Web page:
Meta’s chip deal with Qualcomm may reflect its unrealized VR ambitions

Meta’s chip deal with Qualcomm may reflect its unrealized VR ambitions

Meta’s chip deal with Qualcomm may reflect its unrealized VR ambitions

Qualcomm and Meta have signed a multi-year agreement promising to collaborate on custom versions of Qualcomm’s Snapdragon XR chips for the “future roadmap of Quest products” and “other devices,” as Mark Zuckerberg put it.

While in some ways the move is just going ahead – the Quest 2 is powered by the Snapdragon XR2 chipset – it could provide insight into Meta’s trade-offs as it faces revenue declines and tries to keep the rising costs of Mark’s metaverse project under control. to keep .

What the Qualcomm deal shows is that Meta’s upcoming headsets, which will reportedly include a high-end headset codenamed Cambria and later new versions of its cheaper Quest headset, won’t work on a fully custom-built, by Meta engineered silicon.

This is despite competing companies like Apple, Amazon, and Google making product decisions around custom chip designs like M2, Graviton3, and Tensor — and the fact that Meta’s had a team dedicated to doing the same since 2018. This press release says the chips will be “customized” for Meta’s needs. Still, we don’t know how much space there may be between its “premium” devices and third-party hardware that closely aligns with Qualcomm’s Snapdragon XR reference designs.

in April, The edge reported that Meta employees were working with semiconductor factories — the companies that produce the physical chips — to create custom chips for the as-yet-unannounced AR headset. That same month, The information reported that some of Meta’s efforts to create custom chips ran into roadblocks, forcing it to use a Qualcomm chip for its second-generation Ray-Bay smart glasses instead of its own silicon.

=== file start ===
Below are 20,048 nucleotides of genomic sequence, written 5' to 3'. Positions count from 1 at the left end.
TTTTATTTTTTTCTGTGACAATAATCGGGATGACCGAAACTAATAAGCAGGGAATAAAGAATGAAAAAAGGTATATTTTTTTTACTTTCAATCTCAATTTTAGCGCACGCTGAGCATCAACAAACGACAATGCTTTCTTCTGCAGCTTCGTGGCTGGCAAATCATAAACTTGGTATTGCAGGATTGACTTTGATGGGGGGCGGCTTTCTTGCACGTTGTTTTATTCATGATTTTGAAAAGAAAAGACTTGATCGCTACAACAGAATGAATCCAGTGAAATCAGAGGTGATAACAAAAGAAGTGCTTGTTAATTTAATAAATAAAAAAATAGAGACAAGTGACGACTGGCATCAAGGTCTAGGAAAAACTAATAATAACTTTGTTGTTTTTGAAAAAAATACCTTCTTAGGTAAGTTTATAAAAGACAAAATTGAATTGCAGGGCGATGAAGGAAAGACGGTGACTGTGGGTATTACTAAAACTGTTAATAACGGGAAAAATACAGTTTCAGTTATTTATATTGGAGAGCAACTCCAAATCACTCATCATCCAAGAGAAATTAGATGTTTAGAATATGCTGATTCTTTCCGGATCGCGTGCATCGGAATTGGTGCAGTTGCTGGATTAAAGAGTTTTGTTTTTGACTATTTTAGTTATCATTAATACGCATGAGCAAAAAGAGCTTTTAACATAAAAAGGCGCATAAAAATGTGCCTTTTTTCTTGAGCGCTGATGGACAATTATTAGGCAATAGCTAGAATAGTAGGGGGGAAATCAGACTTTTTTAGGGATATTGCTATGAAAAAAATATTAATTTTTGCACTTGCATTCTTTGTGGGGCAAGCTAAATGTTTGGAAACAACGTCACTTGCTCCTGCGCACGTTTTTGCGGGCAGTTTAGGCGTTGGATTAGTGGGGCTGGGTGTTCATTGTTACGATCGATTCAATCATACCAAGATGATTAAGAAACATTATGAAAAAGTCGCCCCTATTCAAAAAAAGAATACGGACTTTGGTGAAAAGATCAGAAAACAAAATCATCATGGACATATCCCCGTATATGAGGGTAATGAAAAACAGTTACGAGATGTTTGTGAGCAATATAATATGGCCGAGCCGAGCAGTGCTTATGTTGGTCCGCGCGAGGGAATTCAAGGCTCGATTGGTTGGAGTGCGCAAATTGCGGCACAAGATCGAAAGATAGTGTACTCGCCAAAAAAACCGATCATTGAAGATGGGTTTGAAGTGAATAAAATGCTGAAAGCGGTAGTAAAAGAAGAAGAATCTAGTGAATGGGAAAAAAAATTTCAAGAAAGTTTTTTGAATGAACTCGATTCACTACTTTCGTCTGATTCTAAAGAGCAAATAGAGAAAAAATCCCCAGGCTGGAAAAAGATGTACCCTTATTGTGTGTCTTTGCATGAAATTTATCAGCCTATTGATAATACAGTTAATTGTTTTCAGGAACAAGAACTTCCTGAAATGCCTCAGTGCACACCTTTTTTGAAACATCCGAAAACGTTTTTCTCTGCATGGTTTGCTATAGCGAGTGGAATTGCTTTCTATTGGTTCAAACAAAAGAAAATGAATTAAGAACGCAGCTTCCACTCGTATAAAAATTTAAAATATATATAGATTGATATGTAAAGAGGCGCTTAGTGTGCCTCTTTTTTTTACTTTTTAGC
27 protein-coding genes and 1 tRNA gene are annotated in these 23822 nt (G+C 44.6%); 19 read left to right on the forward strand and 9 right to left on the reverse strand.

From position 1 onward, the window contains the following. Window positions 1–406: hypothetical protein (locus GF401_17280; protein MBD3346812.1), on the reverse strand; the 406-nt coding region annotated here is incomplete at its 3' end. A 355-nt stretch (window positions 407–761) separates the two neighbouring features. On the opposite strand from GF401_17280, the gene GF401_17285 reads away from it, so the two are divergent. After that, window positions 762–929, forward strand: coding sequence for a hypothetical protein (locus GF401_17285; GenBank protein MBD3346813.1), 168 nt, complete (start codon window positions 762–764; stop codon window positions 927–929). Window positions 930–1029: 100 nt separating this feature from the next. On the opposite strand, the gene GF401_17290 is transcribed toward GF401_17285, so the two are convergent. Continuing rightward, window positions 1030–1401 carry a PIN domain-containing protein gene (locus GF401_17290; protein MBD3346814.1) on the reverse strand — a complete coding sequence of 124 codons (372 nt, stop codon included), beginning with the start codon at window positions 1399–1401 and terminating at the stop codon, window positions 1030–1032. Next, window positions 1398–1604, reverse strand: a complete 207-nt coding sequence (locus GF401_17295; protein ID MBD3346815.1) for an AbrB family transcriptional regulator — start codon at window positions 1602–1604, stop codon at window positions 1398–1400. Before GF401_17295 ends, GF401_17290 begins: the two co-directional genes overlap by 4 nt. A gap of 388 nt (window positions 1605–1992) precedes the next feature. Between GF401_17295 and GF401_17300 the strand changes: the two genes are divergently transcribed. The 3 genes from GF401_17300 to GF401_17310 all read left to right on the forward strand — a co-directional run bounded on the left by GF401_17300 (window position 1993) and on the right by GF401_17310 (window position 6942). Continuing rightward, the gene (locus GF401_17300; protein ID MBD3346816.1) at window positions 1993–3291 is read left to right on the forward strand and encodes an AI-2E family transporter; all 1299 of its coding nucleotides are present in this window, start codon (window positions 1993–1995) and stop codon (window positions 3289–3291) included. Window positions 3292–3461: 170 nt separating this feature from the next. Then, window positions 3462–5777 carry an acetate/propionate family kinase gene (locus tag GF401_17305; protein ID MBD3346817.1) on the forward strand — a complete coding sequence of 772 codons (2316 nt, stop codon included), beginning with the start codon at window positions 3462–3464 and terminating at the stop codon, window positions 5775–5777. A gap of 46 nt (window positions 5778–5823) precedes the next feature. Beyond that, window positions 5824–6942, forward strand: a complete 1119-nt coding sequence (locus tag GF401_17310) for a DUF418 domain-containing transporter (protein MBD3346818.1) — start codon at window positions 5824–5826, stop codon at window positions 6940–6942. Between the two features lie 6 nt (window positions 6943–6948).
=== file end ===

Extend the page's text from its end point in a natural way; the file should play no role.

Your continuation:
Qualcomm Reference Designs for Wired and Wireless Smart Glasses

Qualcomm Reference Designs for Wired and Wireless Smart Glasses
Qualcomm

Tyler Yee, a Meta spokesperson, said the company won’t discuss details of how its roadmap has evolved and won’t comment on specific plans it may have had for custom chips for Quest products. However, Yee did share a statement on the company’s “overall approach to custom silicon,” saying Meta doesn’t believe in a “one-size-fits-all approach” to the technology powering its future devices.

“There may be situations where we use off-the-shelf silicon or work with industrial partners on customizations, while also exploring our own new silicon solutions. There may also be scenarios where we use both partner and custom solutions in the same product.” he said. “It’s about doing what it takes to create the best metaverse experiences possible.”

The background to all this is a company that is under a lot of pressure. Meta’s revenues have fallen for the first time (thanks in part to Apple’s changes to how apps are allowed to track users), and Zuckerberg explicitly stated his intention to put employees at risk, admitting, “I think some of you might just say this place isn’t for you. And that self-selection is okay with me.” At the same time, he’s putting a huge bet on the metaverse – the company is spending and losing billions of dollars a year on the project, which includes AR and VR headsets.

It’s a high stakes game that Meta would presumably want to play as close to the chest as possible. But for now, it looks like the hardware customers will be able to access Zuckerberg’s Metaverse (if they’re going to do that at all, instead of just playing Beat Saber) continues to be powered by someone else’s chips.

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